Home and Capitalism

I wrote about "home as information" in my first post, and after viewing the comments and reading other artists' posts, I inspired that the concept of "home" can be expanded to broader terms. Instead of sorely emphasize the meaning of home to various people with different background, we rarely pay attention to the meaning of home to other sentient beings that share existence with us. In this term, the "home" can be translated to "habitat". How byproduct of human civilization such as pollution and war impact the nature, the home of other sentient beings. How capitalism changed the way animal lives and altered animal's home.

[The marine and the kitten, Korean War, 1952]


In responding to Nathi Khumalo who commented on my first post, capitalism plays a major role in segregation, either the separation of animal for consumption and entertainment or the segregation of people based on classes. Our "Home" changes in time due to the capitalism and the development of technology, another byproduct of the human civilization. For instance, wood has been commonly used as the material for dwellings before industrialization and replaced by concrete, steel, and glass that commonly used for constructing the modern dwellings. This change also provides residents easy access to high-speed internet and TV shows that dramatically changed people’s life pattern and culture. Night owl, for example, opposite to the natural biological clock we used to follow and altered our blueprints of "Home". In this case, the evolvement of "Home" is a mirror and can reflect the capitalism through different perspectives.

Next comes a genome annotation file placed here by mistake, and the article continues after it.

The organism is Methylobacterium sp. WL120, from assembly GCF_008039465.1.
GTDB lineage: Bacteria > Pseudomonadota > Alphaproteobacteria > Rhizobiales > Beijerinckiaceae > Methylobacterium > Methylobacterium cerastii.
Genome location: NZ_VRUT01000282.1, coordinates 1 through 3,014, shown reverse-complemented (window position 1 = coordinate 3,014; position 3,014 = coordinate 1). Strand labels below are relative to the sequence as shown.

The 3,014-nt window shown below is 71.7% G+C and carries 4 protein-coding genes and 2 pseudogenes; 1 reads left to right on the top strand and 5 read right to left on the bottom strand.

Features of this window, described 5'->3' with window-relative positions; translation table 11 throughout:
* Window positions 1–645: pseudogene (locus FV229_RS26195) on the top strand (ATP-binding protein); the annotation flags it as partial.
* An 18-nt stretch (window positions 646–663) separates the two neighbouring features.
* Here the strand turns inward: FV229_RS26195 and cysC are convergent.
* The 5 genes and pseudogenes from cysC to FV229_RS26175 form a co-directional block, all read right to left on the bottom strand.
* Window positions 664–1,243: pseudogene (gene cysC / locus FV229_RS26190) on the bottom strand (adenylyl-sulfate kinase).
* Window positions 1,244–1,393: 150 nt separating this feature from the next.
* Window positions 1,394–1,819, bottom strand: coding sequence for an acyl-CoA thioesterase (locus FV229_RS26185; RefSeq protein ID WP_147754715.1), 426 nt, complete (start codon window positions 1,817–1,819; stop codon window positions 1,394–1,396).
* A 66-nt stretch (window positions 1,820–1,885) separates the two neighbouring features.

[Romain Jacquet- Lagrèze, Vertical Horizon 99 Hong Kong, 2015]


The worldwide migration, also a byproduct of the capitalism, raise controversial topics such as "self-identity" and "inevitable alienation" that I found in Tatjana Hendricx, Ashok Vish and Jasmina Runevska's posts. However, at the same time, it increased the cultural exchanges and impacted the design of “Home” in different cultures. For example, in New York city I can see many Asian architectures, and in San Diego and San Antonio I found the dwellings share lots similarities to Mexico dwellings.

[Street view of NYC]


In my first post Kate Mcelroy commented about viewer participation in art and I think it is a great thing to consider when making art. Instead of use art as a statement of the artist, the more engaging way for the audience is unseat all the polarities in the art and leave the arguments and statements to audience.


  1. Nathi Khumalo | 11.4.2017

    I think this post and the pervious one have provided me with different ways of looking at “HOME” and the magnitude that globalisation and capitalism have played in altering the way we view “HOME”

    We are constantly pre-occupied so we forget to ask our selves this question like how a the definition of ‘HOME’ changes according to different generations in which obviously influenced by “another byproduct of the human civilisation” which are constantly created to distract us form the important or valuable topics as humans.

    We are consumed by the world around us and we forget our role in it

Leave a response: